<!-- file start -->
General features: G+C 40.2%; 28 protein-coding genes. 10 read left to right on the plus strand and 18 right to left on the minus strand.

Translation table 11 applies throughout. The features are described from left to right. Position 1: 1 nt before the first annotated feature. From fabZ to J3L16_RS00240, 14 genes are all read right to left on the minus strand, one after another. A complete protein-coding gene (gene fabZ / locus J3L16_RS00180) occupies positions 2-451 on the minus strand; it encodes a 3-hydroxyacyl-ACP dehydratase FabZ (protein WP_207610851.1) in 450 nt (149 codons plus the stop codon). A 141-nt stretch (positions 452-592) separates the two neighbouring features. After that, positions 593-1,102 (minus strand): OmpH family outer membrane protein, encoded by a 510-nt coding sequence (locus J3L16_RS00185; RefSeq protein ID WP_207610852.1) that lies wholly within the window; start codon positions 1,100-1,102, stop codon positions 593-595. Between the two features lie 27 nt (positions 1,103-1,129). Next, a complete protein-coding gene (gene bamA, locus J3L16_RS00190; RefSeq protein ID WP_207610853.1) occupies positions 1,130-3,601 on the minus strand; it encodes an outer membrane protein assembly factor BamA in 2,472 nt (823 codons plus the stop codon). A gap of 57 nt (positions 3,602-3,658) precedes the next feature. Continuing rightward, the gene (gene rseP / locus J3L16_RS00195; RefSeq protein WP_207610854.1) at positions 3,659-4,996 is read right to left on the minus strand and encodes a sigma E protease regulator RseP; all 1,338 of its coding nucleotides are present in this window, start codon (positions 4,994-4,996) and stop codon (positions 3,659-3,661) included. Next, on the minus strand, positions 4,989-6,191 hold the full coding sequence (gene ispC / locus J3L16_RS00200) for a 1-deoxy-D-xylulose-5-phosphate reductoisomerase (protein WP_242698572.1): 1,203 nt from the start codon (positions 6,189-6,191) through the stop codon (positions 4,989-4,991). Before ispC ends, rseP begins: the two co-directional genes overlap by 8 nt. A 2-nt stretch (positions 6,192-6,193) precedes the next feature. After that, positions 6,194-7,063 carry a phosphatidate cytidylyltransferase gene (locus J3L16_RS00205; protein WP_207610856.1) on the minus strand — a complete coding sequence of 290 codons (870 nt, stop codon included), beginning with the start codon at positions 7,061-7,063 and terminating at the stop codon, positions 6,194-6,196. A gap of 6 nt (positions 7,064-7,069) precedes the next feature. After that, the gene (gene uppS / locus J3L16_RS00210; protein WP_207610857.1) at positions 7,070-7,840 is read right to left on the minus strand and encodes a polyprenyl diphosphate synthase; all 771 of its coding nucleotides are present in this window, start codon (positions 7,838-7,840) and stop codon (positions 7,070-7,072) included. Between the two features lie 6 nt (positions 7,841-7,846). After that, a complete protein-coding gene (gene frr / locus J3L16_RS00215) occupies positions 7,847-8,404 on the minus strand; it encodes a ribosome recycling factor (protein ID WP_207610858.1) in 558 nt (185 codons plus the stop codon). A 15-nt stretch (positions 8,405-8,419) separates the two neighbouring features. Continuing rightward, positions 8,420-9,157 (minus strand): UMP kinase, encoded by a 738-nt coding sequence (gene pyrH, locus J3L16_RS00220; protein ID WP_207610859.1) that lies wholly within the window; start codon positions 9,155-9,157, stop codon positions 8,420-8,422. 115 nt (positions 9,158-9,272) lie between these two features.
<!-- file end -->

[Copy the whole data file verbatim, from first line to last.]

General features: G+C 40.2%; 28 protein-coding genes. 10 read left to right on the plus strand and 18 right to left on the minus strand.

Translation table 11 applies throughout. The features are described from left to right. Position 1: 1 nt before the first annotated feature. From fabZ to J3L16_RS00240, 14 genes are all read right to left on the minus strand, one after another. A complete protein-coding gene (gene fabZ / locus J3L16_RS00180) occupies positions 2-451 on the minus strand; it encodes a 3-hydroxyacyl-ACP dehydratase FabZ (protein WP_207610851.1) in 450 nt (149 codons plus the stop codon). A 141-nt stretch (positions 452-592) separates the two neighbouring features. After that, positions 593-1,102 (minus strand): OmpH family outer membrane protein, encoded by a 510-nt coding sequence (locus J3L16_RS00185; RefSeq protein ID WP_207610852.1) that lies wholly within the window; start codon positions 1,100-1,102, stop codon positions 593-595. Between the two features lie 27 nt (positions 1,103-1,129). Next, a complete protein-coding gene (gene bamA, locus J3L16_RS00190; RefSeq protein ID WP_207610853.1) occupies positions 1,130-3,601 on the minus strand; it encodes an outer membrane protein assembly factor BamA in 2,472 nt (823 codons plus the stop codon). A gap of 57 nt (positions 3,602-3,658) precedes the next feature. Continuing rightward, the gene (gene rseP / locus J3L16_RS00195; RefSeq protein WP_207610854.1) at positions 3,659-4,996 is read right to left on the minus strand and encodes a sigma E protease regulator RseP; all 1,338 of its coding nucleotides are present in this window, start codon (positions 4,994-4,996) and stop codon (positions 3,659-3,661) included. Next, on the minus strand, positions 4,989-6,191 hold the full coding sequence (gene ispC / locus J3L16_RS00200) for a 1-deoxy-D-xylulose-5-phosphate reductoisomerase (protein WP_242698572.1): 1,203 nt from the start codon (positions 6,189-6,191) through the stop codon (positions 4,989-4,991). Before ispC ends, rseP begins: the two co-directional genes overlap by 8 nt. A 2-nt stretch (positions 6,192-6,193) precedes the next feature. After that, positions 6,194-7,063 carry a phosphatidate cytidylyltransferase gene (locus J3L16_RS00205; protein WP_207610856.1) on the minus strand — a complete coding sequence of 290 codons (870 nt, stop codon included), beginning with the start codon at positions 7,061-7,063 and terminating at the stop codon, positions 6,194-6,196. A gap of 6 nt (positions 7,064-7,069) precedes the next feature. After that, the gene (gene uppS / locus J3L16_RS00210; protein WP_207610857.1) at positions 7,070-7,840 is read right to left on the minus strand and encodes a polyprenyl diphosphate synthase; all 771 of its coding nucleotides are present in this window, start codon (positions 7,838-7,840) and stop codon (positions 7,070-7,072) included. Between the two features lie 6 nt (positions 7,841-7,846). After that, a complete protein-coding gene (gene frr / locus J3L16_RS00215) occupies positions 7,847-8,404 on the minus strand; it encodes a ribosome recycling factor (protein ID WP_207610858.1) in 558 nt (185 codons plus the stop codon). A 15-nt stretch (positions 8,405-8,419) separates the two neighbouring features. Continuing rightward, positions 8,420-9,157 (minus strand): UMP kinase, encoded by a 738-nt coding sequence (gene pyrH, locus J3L16_RS00220; protein ID WP_207610859.1) that lies wholly within the window; start codon positions 9,155-9,157, stop codon positions 8,420-8,422. 115 nt (positions 9,158-9,272) lie between these two features.